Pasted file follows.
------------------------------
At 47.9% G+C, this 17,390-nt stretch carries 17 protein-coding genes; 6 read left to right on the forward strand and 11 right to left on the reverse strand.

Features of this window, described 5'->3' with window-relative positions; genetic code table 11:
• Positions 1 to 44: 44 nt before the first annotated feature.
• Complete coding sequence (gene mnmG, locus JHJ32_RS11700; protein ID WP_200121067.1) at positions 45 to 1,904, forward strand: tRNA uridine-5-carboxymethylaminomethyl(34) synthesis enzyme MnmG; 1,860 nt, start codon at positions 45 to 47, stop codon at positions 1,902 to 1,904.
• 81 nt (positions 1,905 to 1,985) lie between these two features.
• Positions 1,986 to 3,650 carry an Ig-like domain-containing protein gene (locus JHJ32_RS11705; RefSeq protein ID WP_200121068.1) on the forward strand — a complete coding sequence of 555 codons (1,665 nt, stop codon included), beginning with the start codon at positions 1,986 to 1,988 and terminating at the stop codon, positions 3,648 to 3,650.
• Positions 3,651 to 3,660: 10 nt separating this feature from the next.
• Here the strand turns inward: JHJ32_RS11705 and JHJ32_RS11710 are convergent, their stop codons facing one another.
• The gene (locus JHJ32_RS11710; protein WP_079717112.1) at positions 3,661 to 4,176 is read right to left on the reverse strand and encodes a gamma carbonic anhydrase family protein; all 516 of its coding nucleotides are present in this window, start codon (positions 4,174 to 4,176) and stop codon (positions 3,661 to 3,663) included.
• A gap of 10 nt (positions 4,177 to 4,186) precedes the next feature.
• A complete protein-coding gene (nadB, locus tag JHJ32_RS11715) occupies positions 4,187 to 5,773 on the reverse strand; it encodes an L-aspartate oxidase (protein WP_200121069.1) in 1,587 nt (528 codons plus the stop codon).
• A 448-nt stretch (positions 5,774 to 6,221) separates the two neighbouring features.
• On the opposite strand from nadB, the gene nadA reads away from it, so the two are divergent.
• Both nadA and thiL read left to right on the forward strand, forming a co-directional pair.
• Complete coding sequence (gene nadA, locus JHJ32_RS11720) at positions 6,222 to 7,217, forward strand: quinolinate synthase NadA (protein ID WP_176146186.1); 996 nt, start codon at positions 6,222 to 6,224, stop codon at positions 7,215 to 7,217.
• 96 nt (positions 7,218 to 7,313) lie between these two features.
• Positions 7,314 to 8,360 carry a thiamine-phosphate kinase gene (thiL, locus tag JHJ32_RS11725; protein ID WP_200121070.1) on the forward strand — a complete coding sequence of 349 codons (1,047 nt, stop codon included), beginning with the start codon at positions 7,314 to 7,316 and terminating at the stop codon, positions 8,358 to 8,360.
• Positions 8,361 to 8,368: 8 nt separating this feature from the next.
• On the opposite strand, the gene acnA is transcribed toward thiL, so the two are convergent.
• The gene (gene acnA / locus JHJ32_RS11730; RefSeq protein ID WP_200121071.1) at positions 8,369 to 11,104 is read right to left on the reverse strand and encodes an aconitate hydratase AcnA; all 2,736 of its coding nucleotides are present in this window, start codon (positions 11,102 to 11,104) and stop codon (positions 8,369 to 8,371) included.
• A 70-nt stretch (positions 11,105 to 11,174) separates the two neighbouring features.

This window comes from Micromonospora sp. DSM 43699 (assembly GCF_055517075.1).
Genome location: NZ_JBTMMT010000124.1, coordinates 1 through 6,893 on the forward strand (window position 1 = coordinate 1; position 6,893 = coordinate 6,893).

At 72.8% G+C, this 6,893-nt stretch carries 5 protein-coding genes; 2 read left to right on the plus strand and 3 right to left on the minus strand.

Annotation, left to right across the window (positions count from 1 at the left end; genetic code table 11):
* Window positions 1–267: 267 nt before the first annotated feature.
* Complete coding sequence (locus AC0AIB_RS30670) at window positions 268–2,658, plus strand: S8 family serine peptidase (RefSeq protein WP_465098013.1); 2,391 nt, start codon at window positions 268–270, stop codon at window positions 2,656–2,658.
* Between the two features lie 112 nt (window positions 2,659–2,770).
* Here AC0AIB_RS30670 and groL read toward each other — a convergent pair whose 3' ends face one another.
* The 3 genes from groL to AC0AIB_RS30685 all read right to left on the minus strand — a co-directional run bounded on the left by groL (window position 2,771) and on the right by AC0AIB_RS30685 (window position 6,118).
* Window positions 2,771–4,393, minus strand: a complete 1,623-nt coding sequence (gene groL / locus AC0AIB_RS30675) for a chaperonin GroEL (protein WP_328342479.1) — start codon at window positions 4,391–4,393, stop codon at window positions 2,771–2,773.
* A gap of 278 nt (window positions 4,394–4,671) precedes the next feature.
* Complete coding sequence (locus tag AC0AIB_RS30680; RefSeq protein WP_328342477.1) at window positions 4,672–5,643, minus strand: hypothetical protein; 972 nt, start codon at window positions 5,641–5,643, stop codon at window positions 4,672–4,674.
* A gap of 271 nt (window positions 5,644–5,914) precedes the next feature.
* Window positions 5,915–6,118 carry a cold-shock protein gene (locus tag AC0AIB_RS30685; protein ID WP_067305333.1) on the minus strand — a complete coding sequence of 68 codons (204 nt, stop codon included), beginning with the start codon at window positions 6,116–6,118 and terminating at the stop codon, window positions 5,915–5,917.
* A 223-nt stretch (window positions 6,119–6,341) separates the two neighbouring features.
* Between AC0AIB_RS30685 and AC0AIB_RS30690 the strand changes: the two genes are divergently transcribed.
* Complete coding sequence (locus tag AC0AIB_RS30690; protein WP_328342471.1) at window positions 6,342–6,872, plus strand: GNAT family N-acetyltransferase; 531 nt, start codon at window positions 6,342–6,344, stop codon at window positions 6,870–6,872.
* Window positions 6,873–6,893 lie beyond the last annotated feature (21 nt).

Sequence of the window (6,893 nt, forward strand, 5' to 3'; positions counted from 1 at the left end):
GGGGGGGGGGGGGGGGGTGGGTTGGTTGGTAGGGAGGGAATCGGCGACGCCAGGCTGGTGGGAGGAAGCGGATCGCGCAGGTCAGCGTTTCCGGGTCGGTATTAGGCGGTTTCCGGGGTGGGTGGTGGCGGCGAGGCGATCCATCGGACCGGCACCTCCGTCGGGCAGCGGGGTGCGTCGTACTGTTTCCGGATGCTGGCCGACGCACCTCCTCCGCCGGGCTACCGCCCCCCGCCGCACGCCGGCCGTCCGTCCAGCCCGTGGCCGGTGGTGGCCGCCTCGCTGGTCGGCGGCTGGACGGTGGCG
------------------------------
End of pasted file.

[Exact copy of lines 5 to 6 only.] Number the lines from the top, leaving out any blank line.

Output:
• 81 nt (positions 1,905 to 1,985) lie between these two features.
• Positions 1,986 to 3,650 carry an Ig-like domain-containing protein gene (locus JHJ32_RS11705; RefSeq protein ID WP_200121068.1) on the forward strand — a complete coding sequence of 555 codons (1,665 nt, stop codon included), beginning with the start codon at positions 1,986 to 1,988 and terminating at the stop codon, positions 3,648 to 3,650.